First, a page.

CACINA

Carry the gospel with you

Posted in christian, Christianity, inspirational, religion, scripture by Mike on May 10, 2013

35ce153fc580ae8d5a4da17fda98f485_w600_h600_scaledGospel reading of the day:

John 16:20-23

Jesus said to his disciples: “Amen, amen, I say to you, you will weep and mourn, while the world rejoices; you will grieve, but your grief will become joy. When a woman is in labor, she is in anguish because her hour has arrived; but when she has given birth to a child, she no longer remembers the pain because of her joy that a child has been born into the world. So you also are now in anguish. But I will see you again, and your hearts will rejoice, and no one will take your joy away from you. On that day you will not question me about anything. Amen, amen, I say to you, whatever you ask the Father in my name he will give you.”

Reflection on the gospel reading: The psychiatrist and noted self-help author, M. Scott Peck, once wrote, “Life is difficult. This is a great truth, one of the greatest truths.” In today’s gospel, Jesus says something of the same thing. He promises us that we will have to struggle: that we will weep, mourn, grieve, and feel anguish. But Jesus also says this is not the whole story. For though it may be one of the greatest truths that life is difficult, another of the greatest truths, and perhaps the greatest of truths, is that God will wipe away every tear and when we feel joy for the sight of the Beloved, no one will ever again take away our happiness.

Saint of the day: On May 10, 1986, another fighter of the people fell. Josimo Morais Tavares, known as Father Josimo, was murdered by regional landowners in Imperatriz, Maranhão. Born to a humble family in Marabá, Pará, Josimo was the son of a washerwoman, who gave birth to him at the bank of the river Araguaias in 1953. As a child, he moved with his family to the city Xambioá in Tocantins. At 11 years of age, he went to Tocantinôpolis where he studied at a school of theology. From there, he went to Brasília, later Aparecida do Norte (São Paulo), and Crédito: Douglas Mansur Pe. Ricardo e pe. Josimo Tavaresthen to Petrópolis (Rio de Janeiro) in order to study at a Franciscan school of theology. Being poor, black and the son of peasant farmers, Josimo was a target of discrimination. Upon finishing his studies in Petrópolis, he decided to return to Xambioá in order to dedicate his life to the cause of rural workers.

He became a priest in 1979, moving then to Wanderlândia (Tocantins), where he began his work with the poor, working in a secondary school and taking responsibility for the city’s Pastoral Youth. It was there that he realized how urgent the problem of unequal land distribution was among the region’s population. He also served in the Bico do Papagaio region, where he coordinated the Pastoral Youth of the diocese. The region was well-known for being witness to a number intense land disputes, and had years earlier been the site of the Araguaia guerrilla movement as well as the site of its subsequent defeat.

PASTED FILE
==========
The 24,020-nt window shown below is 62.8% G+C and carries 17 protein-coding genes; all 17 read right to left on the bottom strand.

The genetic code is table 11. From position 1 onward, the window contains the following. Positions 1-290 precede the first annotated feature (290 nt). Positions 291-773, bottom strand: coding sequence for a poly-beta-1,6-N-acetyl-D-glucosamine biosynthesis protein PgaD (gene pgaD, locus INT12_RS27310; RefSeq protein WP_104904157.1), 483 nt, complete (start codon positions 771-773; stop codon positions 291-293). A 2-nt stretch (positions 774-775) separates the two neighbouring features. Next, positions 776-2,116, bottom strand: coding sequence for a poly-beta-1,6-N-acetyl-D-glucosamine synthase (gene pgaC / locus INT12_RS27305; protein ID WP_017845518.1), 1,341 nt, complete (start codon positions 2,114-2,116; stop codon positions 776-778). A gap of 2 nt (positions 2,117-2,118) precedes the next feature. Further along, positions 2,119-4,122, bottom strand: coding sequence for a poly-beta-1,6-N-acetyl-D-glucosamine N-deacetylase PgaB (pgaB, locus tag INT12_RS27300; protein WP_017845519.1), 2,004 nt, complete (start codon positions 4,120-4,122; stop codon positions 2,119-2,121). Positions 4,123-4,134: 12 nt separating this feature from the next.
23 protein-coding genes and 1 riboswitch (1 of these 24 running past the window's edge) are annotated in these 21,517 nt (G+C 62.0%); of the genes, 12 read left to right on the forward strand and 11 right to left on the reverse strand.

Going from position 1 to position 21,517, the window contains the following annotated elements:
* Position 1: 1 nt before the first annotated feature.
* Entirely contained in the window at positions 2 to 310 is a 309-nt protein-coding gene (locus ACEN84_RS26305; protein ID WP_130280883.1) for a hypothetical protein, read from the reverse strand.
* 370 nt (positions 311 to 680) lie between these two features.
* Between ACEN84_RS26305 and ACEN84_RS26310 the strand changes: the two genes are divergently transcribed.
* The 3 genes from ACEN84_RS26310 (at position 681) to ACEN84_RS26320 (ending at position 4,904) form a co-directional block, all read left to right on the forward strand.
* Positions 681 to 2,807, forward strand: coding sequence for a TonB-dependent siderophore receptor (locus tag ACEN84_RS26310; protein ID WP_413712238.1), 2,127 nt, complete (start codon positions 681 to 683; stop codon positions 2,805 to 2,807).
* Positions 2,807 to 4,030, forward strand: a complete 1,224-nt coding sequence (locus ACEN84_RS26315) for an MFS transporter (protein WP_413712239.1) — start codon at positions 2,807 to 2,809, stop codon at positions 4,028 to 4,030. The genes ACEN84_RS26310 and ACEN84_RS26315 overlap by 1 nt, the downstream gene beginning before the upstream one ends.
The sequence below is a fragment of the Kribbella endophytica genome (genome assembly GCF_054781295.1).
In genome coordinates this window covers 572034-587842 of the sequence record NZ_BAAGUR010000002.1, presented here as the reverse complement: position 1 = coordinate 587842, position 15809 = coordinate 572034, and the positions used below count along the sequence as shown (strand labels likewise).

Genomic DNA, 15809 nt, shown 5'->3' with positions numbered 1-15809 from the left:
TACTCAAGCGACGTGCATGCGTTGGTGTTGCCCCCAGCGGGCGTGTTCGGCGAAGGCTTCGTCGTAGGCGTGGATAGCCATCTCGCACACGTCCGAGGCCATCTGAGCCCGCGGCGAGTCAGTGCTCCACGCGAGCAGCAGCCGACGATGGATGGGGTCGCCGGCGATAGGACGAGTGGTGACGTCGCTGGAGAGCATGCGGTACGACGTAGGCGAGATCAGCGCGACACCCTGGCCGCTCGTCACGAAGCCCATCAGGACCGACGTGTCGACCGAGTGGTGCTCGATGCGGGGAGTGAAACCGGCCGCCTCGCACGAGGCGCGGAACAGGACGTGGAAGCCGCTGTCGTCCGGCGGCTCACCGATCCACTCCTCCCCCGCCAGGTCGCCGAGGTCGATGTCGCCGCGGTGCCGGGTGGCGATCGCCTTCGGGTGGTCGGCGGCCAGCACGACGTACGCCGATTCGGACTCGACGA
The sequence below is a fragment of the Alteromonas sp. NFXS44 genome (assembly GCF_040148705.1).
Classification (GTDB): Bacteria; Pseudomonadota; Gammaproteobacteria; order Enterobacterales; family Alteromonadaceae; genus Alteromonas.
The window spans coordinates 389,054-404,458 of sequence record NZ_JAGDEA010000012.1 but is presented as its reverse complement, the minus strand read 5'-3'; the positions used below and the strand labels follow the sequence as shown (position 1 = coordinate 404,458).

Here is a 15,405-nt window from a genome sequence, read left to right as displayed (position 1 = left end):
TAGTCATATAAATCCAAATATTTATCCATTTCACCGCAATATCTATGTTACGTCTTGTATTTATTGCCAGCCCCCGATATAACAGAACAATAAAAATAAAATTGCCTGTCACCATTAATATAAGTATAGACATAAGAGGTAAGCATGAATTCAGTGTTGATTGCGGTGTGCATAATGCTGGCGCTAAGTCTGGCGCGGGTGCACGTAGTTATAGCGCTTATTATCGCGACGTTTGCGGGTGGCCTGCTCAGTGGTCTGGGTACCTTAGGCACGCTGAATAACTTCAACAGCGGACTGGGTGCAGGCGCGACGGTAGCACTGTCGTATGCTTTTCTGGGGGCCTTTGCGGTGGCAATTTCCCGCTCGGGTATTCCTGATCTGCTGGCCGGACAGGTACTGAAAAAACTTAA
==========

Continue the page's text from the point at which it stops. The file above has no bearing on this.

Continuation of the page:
Throughout his life, he condemned illegal land grabs (grileiros de terra) and oppressive landowners. Father Josimo defended the rights of the people and strove to make them aware of their own strength. Because of his ideas and actions, he fomented the hatred of regional landowners, and began receiving threats to his life. In April 1986, an attempt was made on his life but the bullets missed their target. Aware of the risks of defending his ideals, he wrote a testament in which he reaffirmed his commitment to the Brazilian people. A month after the first attempt on his life, he was killed by two shots in the back while climbing the stairs of the CPT office building in Imperatriz.

Spiritual reading: I have to take a stand. I am committed to fighting for the cause of defenseless rural workers; a people oppressed by the grip of the powerful landlord. If I silence myself, who will defend them? Who will fight for them? I have nothing to lose. I have no wife, children, riches…. I regret only one thing: that my mother has only me and no one else. She is poor. A widow. But of you I ask only this: that you stay and care for her. Fear doesn’t stop me. It is time to take the stand. To die for a righteous cause. I want you to understand one thing: all that is happening is the logical consequence of my work in the fight and defense of the poor, in commitment to the Gospel, which has led me to take this fight to its very last consequences. My life is worthless in light of the deaths of so many rural workers; murdered, raped, evicted from their lands, forced to leave their women behind and their children abandoned, unloved, homeless and hungry. (Father Josimo Morais Tavares)

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